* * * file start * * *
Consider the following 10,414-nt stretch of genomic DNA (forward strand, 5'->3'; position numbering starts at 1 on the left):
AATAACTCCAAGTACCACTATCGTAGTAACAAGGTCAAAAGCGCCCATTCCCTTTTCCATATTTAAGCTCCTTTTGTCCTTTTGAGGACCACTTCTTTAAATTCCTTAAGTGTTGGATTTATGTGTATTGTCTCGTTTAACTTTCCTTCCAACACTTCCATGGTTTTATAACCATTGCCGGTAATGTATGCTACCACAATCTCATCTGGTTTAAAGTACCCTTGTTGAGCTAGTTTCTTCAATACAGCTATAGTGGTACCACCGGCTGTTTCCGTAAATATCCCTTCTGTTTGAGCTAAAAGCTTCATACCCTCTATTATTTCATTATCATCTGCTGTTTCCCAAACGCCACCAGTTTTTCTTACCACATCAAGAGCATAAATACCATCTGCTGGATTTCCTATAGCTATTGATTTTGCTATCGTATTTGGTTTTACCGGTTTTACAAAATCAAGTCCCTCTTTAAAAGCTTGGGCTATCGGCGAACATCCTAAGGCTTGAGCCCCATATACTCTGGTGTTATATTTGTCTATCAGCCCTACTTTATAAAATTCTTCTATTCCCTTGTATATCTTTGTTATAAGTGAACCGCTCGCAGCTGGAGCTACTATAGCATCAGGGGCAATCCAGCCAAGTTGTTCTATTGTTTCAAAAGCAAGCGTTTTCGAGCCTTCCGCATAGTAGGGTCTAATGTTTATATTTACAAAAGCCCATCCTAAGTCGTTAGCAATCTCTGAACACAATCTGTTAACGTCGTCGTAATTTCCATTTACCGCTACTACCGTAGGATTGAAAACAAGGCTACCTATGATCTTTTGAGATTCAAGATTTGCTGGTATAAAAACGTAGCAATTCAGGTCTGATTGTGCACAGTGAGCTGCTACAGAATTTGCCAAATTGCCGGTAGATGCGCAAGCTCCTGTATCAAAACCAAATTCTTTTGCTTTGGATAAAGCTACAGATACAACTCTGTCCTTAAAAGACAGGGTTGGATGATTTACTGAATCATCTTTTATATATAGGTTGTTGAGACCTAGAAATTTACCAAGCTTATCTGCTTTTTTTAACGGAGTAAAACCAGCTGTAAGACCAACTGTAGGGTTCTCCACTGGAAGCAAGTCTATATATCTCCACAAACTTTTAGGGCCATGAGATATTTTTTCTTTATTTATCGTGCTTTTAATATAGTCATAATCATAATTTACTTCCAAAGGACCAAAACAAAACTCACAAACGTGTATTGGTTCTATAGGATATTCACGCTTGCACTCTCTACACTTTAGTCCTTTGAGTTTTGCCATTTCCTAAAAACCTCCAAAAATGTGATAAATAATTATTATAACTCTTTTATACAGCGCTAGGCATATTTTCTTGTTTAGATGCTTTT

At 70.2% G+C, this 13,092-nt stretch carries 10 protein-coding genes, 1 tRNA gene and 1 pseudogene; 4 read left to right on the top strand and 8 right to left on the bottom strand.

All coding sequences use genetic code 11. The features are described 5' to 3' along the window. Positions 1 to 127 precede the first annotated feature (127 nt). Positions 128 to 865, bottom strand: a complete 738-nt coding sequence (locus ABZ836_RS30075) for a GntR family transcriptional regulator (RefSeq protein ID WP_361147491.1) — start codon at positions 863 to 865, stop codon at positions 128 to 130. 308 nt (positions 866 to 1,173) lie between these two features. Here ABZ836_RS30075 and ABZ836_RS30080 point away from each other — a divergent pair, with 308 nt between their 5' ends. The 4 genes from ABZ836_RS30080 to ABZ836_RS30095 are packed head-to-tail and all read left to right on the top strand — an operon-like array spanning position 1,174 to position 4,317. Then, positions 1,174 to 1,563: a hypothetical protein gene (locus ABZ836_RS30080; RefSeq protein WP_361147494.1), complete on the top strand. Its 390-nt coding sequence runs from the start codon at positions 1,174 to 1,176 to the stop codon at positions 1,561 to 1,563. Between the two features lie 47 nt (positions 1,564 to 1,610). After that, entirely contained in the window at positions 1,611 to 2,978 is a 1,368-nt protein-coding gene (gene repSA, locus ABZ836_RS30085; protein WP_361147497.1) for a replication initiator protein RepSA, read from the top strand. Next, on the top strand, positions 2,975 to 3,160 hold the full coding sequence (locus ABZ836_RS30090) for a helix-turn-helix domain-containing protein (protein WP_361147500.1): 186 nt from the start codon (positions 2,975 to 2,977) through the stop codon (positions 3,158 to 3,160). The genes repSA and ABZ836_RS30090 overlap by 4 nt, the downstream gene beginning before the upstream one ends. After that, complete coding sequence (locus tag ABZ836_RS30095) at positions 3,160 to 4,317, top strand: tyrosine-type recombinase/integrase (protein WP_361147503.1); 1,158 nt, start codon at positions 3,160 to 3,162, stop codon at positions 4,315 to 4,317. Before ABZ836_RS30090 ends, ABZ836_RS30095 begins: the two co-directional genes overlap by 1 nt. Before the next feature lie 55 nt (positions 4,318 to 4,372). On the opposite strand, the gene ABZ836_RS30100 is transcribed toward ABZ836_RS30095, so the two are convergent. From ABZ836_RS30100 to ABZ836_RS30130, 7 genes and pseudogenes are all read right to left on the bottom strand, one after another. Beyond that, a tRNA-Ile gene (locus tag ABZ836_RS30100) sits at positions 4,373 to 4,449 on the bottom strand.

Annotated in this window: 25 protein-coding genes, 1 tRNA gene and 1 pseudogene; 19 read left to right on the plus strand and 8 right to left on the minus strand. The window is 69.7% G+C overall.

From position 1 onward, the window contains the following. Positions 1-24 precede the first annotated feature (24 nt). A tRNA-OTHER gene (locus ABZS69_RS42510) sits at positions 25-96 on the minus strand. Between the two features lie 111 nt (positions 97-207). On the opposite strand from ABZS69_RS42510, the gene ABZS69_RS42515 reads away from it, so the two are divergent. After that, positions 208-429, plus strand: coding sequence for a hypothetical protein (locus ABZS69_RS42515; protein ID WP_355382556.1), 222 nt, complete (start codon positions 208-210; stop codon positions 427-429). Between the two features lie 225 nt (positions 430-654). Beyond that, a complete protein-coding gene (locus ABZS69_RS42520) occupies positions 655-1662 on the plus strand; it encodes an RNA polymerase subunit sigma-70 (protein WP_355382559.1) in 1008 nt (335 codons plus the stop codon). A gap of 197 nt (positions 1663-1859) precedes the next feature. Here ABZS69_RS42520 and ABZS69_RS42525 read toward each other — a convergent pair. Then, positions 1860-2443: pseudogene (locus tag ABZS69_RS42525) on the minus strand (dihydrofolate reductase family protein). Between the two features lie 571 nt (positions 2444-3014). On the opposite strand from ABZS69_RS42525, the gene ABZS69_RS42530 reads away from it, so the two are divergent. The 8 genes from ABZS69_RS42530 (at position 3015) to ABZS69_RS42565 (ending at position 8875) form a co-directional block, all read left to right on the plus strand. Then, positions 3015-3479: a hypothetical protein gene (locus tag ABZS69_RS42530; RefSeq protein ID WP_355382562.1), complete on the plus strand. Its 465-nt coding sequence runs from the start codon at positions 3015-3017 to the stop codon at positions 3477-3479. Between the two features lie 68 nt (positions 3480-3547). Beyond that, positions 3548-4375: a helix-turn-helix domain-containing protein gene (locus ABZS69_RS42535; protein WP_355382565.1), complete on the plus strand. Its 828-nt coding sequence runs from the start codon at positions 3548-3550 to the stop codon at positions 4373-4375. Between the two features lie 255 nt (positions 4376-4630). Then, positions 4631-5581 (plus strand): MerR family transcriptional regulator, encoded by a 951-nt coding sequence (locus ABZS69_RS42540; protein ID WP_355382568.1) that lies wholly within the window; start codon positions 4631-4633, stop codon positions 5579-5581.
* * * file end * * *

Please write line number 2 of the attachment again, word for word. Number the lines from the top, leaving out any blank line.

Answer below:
AATAACTCCAAGTACCACTATCGTAGTAACAAGGTCAAAAGCGCCCATTCCCTTTTCCATATTTAAGCTCCTTTTGTCCTTTTGAGGACCACTTCTTTAAATTCCTTAAGTGTTGGATTTATGTGTATTGTCTCGTTTAACTTTCCTTCCAACACTTCCATGGTTTTATAACCATTGCCGGTAATGTATGCTACCACAATCTCATCTGGTTTAAAGTACCCTTGTTGAGCTAGTTTCTTCAATACAGCTATAGTGGTACCACCGGCTGTTTCCGTAAATATCCCTTCTGTTTGAGCTAAAAGCTTCATACCCTCTATTATTTCATTATCATCTGCTGTTTCCCAAACGCCACCAGTTTTTCTTACCACATCAAGAGCATAAATACCATCTGCTGGATTTCCTATAGCTATTGATTTTGCTATCGTATTTGGTTTTACCGGTTTTACAAAATCAAGTCCCTCTTTAAAAGCTTGGGCTATCGGCGAACATCCTAAGGCTTGAGCCCCATATACTCTGGTGTTATATTTGTCTATCAGCCCTACTTTATAAAATTCTTCTATTCCCTTGTATATCTTTGTTATAAGTGAACCGCTCGCAGCTGGAGCTACTATAGCATCAGGGGCAATCCAGCCAAGTTGTTCTATTGTTTCAAAAGCAAGCGTTTTCGAGCCTTCCGCATAGTAGGGTCTAATGTTTATATTTACAAAAGCCCATCCTAAGTCGTTAGCAATCTCTGAACACAATCTGTTAACGTCGTCGTAATTTCCATTTACCGCTACTACCGTAGGATTGAAAACAAGGCTACCTATGATCTTTTGAGATTCAAGATTTGCTGGTATAAAAACGTAGCAATTCAGGTCTGATTGTGCACAGTGAGCTGCTACAGAATTTGCCAAATTGCCGGTAGATGCGCAAGCTCCTGTATCAAAACCAAATTCTTTTGCTTTGGATAAAGCTACAGATACAACTCTGTCCTTAAAAGACAGGGTTGGATGATTTACTGAATCATCTTTTATATATAGGTTGTTGAGACCTAGAAATTTACCAAGCTTATCTGCTTTTTTTAACGGAGTAAAACCAGCTGTAAGACCAACTGTAGGGTTCTCCACTGGAAGCAAGTCTATATATCTCCACAAACTTTTAGGGCCATGAGATATTTTTTCTTTATTTATCGTGCTTTTAATATAGTCATAATCATAATTTACTTCCAAAGGACCAAAACAAAACTCACAAACGTGTATTGGTTCTATAGGATATTCACGCTTGCACTCTCTACACTTTAGTCCTTTGAGTTTTGCCATTTCCTAAAAACCTCCAAAAATGTGATAAATAATTATTATAACTCTTTTATACAGCGCTAGGCATATTTTCTTGTTTAGATGCTTTT